Allahpundit Makes the “David French Error” in Interpreting Florida’s Ban on Teachings Designed to Make People Feel Guilt Due to Their Race

Filed under: General — Patterico @ 8:29 am



Here we go again: a favorite writer of mine is misinterpreting laws against the new wokeism. Last time it was David French. This time it is Allahpundit, whose post is titled Does a new Florida bill prohibit schools and businesses from causing whites “discomfort” or “guilt”? and begins by answering the question in this way:

That’s how the Associated Press’s deliberately inflammatory headline frames the stakes here. Are they right?

Short answer: Not really, but sort of?

Longer answer: The bill is facially neutral as to race. It doesn’t bar schools and businesses from causing “discomfort” or “guilt” to whites specifically during instruction or training. It bars them from causing discomfort or guilt on the basis of race with respect to any race. If you uncork a white supremacist rant while addressing your staff or your classroom, you’d face consequences under this law.

That’s my bold emphasis, there to indicate that the part in bold is wrong. The Associated Press is wrong, all right, but not because the bill applies to all races and not just whites. It’s wrong because the bill itself does not bar schools and businesses from “causing discomfort or guilt on the basis of race with respect to any race” (to quote Allahpundit’s mistaken characterization). Rather, it bars schools and businesses from teaching people that they should feel discomfort or guilt because of their race.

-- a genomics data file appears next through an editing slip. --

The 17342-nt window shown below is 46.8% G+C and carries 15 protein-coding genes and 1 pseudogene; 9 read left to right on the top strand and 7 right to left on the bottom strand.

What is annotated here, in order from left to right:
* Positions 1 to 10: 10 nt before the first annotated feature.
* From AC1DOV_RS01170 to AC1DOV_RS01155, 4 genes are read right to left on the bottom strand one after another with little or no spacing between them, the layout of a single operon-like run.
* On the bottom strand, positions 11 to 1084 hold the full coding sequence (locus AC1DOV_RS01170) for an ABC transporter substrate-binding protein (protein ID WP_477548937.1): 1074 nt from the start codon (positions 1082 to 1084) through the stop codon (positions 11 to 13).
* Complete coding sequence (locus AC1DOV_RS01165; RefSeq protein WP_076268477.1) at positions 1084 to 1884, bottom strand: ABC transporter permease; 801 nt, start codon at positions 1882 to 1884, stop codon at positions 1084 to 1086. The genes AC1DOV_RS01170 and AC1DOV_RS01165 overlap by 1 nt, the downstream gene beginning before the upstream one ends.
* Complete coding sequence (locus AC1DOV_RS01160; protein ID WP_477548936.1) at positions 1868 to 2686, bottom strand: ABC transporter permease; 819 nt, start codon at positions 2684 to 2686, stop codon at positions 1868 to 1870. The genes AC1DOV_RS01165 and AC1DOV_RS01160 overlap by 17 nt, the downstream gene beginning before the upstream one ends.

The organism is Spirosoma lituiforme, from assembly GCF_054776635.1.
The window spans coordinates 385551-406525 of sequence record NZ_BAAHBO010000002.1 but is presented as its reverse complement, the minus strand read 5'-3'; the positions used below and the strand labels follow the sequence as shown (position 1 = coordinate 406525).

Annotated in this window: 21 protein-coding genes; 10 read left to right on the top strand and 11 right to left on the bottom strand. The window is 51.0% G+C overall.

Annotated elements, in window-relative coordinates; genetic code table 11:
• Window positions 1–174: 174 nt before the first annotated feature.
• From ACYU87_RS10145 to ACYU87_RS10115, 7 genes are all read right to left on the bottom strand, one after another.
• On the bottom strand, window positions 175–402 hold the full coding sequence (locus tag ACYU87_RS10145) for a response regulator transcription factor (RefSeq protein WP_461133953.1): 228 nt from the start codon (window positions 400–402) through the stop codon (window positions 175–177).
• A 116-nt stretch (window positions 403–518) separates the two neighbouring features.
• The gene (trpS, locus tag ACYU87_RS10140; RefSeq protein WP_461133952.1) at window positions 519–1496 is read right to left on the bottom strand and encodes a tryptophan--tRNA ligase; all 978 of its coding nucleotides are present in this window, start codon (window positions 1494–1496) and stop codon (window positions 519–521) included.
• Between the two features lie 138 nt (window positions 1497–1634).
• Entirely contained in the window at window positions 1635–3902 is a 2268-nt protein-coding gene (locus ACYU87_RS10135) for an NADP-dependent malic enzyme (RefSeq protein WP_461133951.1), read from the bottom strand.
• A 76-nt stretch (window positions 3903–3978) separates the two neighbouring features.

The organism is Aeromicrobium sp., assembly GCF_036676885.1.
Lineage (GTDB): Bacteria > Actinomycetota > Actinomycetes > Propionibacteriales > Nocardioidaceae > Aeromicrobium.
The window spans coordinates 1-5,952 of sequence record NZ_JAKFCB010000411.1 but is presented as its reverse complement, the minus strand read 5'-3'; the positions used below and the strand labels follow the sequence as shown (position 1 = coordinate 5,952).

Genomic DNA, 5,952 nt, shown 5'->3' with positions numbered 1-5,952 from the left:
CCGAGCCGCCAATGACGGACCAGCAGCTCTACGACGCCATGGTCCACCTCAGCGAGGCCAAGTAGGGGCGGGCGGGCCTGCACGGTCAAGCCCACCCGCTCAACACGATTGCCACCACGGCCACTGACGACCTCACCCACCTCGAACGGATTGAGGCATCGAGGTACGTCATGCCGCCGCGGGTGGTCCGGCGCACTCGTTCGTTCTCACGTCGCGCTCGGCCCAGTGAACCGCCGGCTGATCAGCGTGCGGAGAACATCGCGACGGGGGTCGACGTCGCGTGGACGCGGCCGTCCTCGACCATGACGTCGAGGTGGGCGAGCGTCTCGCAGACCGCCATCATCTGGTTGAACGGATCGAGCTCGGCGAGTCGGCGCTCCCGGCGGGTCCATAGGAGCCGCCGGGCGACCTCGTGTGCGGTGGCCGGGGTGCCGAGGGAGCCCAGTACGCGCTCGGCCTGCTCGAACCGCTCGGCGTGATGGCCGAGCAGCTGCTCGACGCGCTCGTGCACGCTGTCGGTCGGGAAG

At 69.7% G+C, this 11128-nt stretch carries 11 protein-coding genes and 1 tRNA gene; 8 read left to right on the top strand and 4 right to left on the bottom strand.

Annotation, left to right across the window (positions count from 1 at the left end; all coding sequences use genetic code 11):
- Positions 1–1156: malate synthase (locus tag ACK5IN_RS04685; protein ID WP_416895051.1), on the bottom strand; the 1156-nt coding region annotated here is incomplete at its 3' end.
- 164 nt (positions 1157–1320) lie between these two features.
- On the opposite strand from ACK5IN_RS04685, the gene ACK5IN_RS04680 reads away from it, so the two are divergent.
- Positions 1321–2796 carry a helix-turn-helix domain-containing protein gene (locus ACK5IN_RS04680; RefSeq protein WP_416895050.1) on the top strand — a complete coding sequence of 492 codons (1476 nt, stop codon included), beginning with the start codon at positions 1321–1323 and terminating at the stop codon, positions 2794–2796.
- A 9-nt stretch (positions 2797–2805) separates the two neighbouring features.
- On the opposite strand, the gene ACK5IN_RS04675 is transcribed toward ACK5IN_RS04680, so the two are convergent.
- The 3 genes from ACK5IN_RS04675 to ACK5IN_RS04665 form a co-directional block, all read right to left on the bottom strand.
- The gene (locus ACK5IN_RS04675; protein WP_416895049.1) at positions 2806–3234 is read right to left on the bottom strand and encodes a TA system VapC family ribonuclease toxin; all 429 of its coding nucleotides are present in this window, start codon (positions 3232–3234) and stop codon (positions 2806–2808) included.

That’s a different concept.

Don’t take my word for it. Allahpundit quotes the relevant provisions. See for yourself:

Screen Shot 2022-01-20 at 8.22.15 AM
Screen Shot 2022-01-20 at 8.22.26 AM

The ban here is not on instruction that causes whites (or any race) to feel guilt or discomfort. The ban is on instruction that tells whites (or any race, color, sex, etc.) that they should feel guilt or discomfort on account of their race. Specifically, the law bans instruction that any individual “should feel discomfort, guilt, anguish, or any other form of psychological distress on account of his or her race, color, sex, or national origin.” I emphasize the word “should” because that is the key word.